14. Great ideas! We have a large open yard and have been talking for the past couple of years about actually doing something with it. Now that we have a new baby, we’re definitely interested in making it kid friendly too. I like the idea of having a place where little hands can dig and make a mess without tearing up the landscape. thanks again!

  15. We’ve all heard about bringing the outdoors inside…I like to bring the inside outdoors as well!
    My daughter and I enjoy playing with her regular toys – blocks, books, kitchen stuff, stuffed animals, and pillows – outside.
    Somehow, she becomes even more creative with these items when she is outside!

  16. These are great tips! This is something that has been on my mind a lot as we spent this spring revamping our backyard for the kids. I blogged about it and would love to share:

    http://twochicksandahen.blogspot.com/2010/06/trolley-garden-our-new-natural.html

  17. I really enjoyed this list. It’s a good reminder to me that just having a new play set isn’t enough. We need to install a new sandbox for imaginative play since our former one is getting overgrown with weeds. I’ll pass along these ideas to friends too. =)

  18. I think our yard is fairly kid friendly: bubbles, chalk, hoolahoops within easy access, basketball net for older kids, large netted trampoline, pretty apple trees, my daughters’ flower & veggie pots, long driveway for our youngest to bike on… what I do need is an area for our youngest to muck about. I really like this photo/idea:
    http://pepperpaints.com/2010/07/07/our-mud-pie-kitchen/

    • After posting my girls and I did get ‘our’ act together and create a “mud kitchen” using supplies from the home & garage; it turned out fabulously and they’re loving it. Hurray!

  19. This is an excellent article, and having 3 sons under 5 years old, I’m grateful for it. I need some ideas for what to do about pine needles. We can’t cut down the existing tree, but it’s needles are so sharp that my sons cant play in the ground comfortably. Obviously we cant help the needles that get blown across the yard, but directly under the tree is a neat play shelter. I feel like I’m asking a stupid question but here goes…. Is there anything i can do to make the area nit so uncomfortable, or some way to better manage the needles so the boys can play there ? Thanks in advance.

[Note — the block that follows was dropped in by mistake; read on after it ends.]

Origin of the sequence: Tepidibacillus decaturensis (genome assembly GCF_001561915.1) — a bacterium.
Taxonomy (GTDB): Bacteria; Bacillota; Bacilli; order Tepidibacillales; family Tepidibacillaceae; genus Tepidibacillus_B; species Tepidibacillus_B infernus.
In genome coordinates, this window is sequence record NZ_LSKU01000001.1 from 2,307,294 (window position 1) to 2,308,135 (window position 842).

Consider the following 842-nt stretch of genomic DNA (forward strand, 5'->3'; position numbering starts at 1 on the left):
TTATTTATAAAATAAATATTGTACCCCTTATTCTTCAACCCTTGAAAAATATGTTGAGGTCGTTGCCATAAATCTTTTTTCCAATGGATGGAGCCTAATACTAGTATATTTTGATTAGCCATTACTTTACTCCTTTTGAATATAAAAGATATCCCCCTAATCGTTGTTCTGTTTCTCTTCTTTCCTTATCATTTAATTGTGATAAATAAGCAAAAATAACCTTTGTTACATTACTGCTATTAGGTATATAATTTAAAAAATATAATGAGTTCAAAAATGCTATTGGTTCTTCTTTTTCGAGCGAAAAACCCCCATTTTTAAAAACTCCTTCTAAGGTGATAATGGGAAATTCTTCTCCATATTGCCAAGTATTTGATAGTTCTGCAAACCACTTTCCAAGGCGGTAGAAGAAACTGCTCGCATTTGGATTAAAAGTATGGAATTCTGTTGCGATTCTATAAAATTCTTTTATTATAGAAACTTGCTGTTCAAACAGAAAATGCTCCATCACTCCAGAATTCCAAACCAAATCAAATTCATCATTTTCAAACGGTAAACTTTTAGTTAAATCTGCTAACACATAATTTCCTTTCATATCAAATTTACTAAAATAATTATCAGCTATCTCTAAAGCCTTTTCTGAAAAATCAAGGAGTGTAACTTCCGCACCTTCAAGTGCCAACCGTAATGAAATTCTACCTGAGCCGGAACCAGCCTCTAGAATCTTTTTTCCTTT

• avatar
      Stephanie says:

      Hi Jody,

      What comes to my mind is raking them up if they are too sharp to play with and then laying down some old blankets or comforters. You could also create a really neat fort under the tree – perhaps with boxes or tarps (insert own imaginative ideas here!) to lessen the amount of needles that fall directly on that area.

  20. I think that when it comes for baby safety, especially if they are smaller, a playard is the best solution or some gates and doorways for playing outside.

  21. avatar
    Kirsten Branch says:

    We bought our house because of the yard before we ever had our boys, and now even as I write this they are rampaging through it. Agree with all points, and would add that having a place to quickly and cleanly store all the toys that get strewn around the yard has been a sanity saver for me. Also if bugs, like Mosquitos, are a problem, consider adding plants like lavender for mosquitos around places you sit or play, natural and beautiful.

Speak Your Mind

*